• Publications
  • Influence
Asian Servants for the Imperial Telegraph: Imagining North Australia as an Indian Ocean Colony before 1914
In the late nineteenth century, the officers of the Eastern Extension Australasia and China Telegraph Company provided north Australia with a cable connection to London via Java, Singapore, and
The End of Indenture? Asian workers in the Australian Pearling Industry, 1901–1972
  • Julia T. Martínez
  • Economics, History
    International Labor and Working-Class History
  • 1 April 2005
The historical circumstances which led to the end of the indentured labor trade suggest that its abolition was only partially the result of humanitarian concern for the welfare of workers. It was the
Indonesians overseas – deep histories and the view from below
Indonesian mobility is often regarded as a present-day fact. In 2007 the number of Indonesians reported working abroad had reached 4.3 million, bringing in an income of US$6 billion in remittances
Mapping the Trafficking of Women across Colonial Southeast Asia, 1600s–1930s
While slavery in the seventeenth century included a substantial traffic in Asian women, it was only in the late nineteenth century that the rise in trafficking in women in Asia came to the attention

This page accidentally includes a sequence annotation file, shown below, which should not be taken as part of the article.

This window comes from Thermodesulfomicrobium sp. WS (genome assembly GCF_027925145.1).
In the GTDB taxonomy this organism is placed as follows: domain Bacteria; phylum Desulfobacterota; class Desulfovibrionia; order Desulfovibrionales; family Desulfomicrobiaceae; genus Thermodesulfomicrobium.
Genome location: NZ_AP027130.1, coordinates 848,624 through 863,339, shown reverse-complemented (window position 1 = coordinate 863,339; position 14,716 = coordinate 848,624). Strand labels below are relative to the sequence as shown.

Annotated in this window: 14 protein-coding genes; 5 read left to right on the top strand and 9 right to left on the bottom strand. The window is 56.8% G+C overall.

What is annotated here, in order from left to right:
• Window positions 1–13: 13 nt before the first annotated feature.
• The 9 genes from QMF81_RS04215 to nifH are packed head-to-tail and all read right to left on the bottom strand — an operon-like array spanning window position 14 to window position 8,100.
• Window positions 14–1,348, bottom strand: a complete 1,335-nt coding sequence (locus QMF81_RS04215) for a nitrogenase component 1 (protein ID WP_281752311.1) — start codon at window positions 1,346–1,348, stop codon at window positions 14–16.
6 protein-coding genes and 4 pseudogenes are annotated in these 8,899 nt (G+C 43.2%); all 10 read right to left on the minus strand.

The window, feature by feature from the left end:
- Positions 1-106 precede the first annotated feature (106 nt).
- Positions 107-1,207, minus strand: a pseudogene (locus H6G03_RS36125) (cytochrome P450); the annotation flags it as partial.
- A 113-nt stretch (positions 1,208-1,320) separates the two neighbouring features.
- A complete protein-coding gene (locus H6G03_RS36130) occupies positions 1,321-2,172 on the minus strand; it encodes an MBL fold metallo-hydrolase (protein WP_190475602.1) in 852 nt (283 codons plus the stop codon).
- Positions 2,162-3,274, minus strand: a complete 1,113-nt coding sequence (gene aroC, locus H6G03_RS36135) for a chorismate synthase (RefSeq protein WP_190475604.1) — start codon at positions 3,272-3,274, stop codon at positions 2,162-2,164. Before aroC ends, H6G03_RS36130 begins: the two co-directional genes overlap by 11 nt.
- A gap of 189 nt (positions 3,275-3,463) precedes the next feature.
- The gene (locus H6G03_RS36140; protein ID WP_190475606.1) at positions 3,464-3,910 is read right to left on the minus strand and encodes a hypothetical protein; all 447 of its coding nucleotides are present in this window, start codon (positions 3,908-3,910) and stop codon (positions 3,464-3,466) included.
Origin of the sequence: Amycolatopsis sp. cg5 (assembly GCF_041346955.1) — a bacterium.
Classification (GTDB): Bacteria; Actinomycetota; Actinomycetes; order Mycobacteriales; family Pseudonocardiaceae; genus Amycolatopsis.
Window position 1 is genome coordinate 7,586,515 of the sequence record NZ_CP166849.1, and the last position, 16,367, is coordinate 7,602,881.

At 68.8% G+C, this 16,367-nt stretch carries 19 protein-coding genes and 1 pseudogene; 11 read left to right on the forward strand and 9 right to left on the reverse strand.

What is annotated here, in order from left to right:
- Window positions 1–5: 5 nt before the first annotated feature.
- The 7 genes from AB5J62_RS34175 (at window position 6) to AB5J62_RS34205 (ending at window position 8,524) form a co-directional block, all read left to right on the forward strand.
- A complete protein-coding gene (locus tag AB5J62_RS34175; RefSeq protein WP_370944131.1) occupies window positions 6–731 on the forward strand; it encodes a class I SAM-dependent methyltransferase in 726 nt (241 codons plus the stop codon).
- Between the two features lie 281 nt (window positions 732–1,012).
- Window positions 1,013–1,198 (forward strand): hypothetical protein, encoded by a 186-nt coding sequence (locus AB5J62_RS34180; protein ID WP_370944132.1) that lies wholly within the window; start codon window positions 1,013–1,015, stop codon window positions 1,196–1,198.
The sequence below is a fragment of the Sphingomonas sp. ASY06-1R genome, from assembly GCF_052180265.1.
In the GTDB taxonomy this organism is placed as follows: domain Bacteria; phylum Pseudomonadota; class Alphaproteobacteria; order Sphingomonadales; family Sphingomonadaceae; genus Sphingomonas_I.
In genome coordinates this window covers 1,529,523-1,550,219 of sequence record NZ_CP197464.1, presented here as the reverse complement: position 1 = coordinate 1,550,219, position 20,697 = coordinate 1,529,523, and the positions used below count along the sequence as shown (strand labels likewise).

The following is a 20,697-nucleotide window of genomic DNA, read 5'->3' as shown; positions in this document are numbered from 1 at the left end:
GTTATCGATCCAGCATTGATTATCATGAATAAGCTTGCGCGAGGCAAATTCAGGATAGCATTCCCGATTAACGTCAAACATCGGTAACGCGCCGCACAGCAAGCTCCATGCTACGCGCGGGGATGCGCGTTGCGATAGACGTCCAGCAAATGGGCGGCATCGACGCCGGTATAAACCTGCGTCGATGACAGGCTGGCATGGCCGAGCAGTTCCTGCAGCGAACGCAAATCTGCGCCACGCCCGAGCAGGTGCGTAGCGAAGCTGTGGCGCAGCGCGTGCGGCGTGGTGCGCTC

The Pearl Frontier: Indonesian Labor and Indigenous Encounters in Australia’s Northern Trading Network
Remarkable for its meticulous archival research and moving life stories, the Pearl Frontier offers a new way of imagining Australian historical connections with Indonesia. This compelling view from
Transcolonial Influences on Everyday American Imperialism: The Politics of Chinese Domestic Servants in the Philippines
From the first years of the American occupation of the Philippines, the American colonial elite ran their households with the help of Chinese servants. The preference of government officials,
‘Unwanted Scraps’ or ‘An Alert, Resolute, Resentful People’? Chinese Railroad Workers in French Congo
Abstract In the late 1920s, the colonial government of French Equatorial Africa decided to employ Chinese workers to complete their railway line. The employment of Chinese indentured labor had